One thing we’ve learned about Entertainment Weekly subscribers over the years: You take your entertainment, and your magazine, very seriously — even when we’re talking about comedy. We know that you are devoted fans (as in fanatics) of your favorite actors, directors, bands, authors, and even EW writers.
So, I know you’ll want to know that, beginning with next week’s issue, you’ll be in the hands of a new managing editor, Jess Cagle. One of the finest entertainment journalists in the business, Jess has genuine EW DNA in his soul. He was one of its founding staffers in 1990 and worked here for 10 years. After that, he excelled at two other Time Inc. magazines, Time and People, where he was most recently executive editor.
Jess has a true passion for entertainment and knows the subject firsthand, having personally interviewed scores of screen stars, including Tom Cruise, Julia Roberts, Brad Pitt, Jennifer Aniston, Nicole Kidman, and Elizabeth Taylor.
The issue you hold in your hands will be the last one produced by Rick Tetzeli, who has ably steered the magazine through six years of dizzying change in the entertainment world. When he began here, reality TV seemed like a fad, people still bought CDs, and Paris Hilton was just a destination.
Among Rick’s more memorable inspirations: hiring Stephen King as a columnist, producing the infamous Dixie Chicks uncovered cover, being the first to recognize Tina Fey as a glamorous cover woman, and, most recently, persuading Jon Stewart and Stephen Colbert to cavort as the Obamas in a hilarious parody of a New Yorker cover.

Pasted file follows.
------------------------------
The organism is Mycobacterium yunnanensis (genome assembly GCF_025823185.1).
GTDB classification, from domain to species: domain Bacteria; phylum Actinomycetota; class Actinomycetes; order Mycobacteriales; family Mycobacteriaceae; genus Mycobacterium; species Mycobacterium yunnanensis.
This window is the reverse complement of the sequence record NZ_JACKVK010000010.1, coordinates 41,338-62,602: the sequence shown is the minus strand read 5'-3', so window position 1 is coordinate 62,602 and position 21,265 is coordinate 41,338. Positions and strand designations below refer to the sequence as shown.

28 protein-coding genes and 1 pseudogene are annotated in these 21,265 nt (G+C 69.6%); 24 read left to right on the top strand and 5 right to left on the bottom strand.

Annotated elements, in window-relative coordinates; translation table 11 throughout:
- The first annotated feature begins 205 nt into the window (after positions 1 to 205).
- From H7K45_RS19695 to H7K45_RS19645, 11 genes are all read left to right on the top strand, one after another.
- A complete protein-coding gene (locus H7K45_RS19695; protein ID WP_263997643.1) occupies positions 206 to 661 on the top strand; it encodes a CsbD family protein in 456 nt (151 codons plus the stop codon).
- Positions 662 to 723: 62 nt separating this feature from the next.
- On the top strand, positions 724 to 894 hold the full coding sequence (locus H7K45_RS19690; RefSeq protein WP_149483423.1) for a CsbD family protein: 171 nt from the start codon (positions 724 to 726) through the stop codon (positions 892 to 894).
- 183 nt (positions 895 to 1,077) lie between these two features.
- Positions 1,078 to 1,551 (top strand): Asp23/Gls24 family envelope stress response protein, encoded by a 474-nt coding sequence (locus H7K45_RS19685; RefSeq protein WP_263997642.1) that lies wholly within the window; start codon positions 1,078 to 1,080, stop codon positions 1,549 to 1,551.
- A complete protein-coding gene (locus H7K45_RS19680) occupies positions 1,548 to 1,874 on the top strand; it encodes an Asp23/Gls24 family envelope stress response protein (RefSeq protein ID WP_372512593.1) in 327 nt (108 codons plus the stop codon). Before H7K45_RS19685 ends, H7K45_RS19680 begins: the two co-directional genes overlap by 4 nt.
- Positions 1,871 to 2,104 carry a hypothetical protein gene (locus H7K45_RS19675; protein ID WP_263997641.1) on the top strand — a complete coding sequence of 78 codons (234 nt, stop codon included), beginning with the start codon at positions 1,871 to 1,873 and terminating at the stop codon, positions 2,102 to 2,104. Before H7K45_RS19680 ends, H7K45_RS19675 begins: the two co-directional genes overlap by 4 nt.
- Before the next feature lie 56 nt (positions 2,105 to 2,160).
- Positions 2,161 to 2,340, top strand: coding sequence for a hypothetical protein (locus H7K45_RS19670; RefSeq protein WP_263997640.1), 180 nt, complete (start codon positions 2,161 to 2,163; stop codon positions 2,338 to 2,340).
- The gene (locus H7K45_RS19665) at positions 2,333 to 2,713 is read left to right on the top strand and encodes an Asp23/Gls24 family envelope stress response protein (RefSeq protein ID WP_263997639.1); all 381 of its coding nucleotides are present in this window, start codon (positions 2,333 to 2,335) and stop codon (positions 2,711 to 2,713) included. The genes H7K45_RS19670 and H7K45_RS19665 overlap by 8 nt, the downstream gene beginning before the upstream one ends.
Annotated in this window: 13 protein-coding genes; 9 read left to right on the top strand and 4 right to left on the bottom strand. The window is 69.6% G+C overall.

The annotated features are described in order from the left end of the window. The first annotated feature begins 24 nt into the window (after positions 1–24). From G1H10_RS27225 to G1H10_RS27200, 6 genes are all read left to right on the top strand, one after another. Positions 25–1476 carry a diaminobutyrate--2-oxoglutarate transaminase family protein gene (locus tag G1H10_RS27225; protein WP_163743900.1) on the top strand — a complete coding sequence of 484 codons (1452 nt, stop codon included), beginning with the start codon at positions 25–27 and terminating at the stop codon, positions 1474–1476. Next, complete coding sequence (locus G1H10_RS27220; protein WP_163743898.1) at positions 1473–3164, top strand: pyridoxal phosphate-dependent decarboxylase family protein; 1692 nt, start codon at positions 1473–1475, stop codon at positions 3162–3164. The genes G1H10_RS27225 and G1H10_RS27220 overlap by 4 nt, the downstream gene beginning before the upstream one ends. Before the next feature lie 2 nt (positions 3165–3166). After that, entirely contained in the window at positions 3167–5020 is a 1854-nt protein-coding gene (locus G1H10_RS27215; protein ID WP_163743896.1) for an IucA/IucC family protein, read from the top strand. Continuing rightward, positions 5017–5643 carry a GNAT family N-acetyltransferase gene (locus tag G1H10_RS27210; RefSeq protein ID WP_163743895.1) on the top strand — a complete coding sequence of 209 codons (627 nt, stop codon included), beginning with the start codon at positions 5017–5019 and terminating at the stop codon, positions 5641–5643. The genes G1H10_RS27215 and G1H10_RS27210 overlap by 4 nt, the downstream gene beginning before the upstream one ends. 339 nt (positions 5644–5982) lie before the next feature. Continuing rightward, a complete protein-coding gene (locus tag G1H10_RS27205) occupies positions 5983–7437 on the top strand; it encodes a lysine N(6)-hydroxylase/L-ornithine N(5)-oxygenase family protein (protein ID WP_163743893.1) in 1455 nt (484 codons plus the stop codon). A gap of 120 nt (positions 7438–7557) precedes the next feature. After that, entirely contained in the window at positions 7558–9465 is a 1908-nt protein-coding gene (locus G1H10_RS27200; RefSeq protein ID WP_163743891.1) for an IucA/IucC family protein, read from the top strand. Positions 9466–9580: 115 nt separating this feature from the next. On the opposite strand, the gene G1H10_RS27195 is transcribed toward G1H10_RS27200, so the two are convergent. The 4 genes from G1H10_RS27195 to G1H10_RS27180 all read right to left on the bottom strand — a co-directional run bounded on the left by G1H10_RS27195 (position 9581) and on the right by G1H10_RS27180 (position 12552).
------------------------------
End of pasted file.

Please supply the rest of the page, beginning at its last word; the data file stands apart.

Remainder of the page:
Rick will bequeath to Jess a talented staff that is obsessed with its subject, as well as a rapidly growing, dynamic website under the superb editorship of Cyndi Stivers. If you like EW, you’ll love EW.com.
Rick believes the futures of both are brighter than ever. Why? ”Because there’s more great entertainment out there than ever now,” he says. ”It’s just that it’s harder to sort the great stuff from the crud.”
And for Jess, well, this is the perfect opportunity to bring everything he’s learned in 20 years of covering entertainment and put it to work for EW’s readers. As he says: ”I’m so glad to be back here. The pop culture universe has never been more exciting, and you won’t find a more passionate staff — or readership — than EW’s. This is going to be fun.”
—John Huey, Editor In Chief, Time Inc.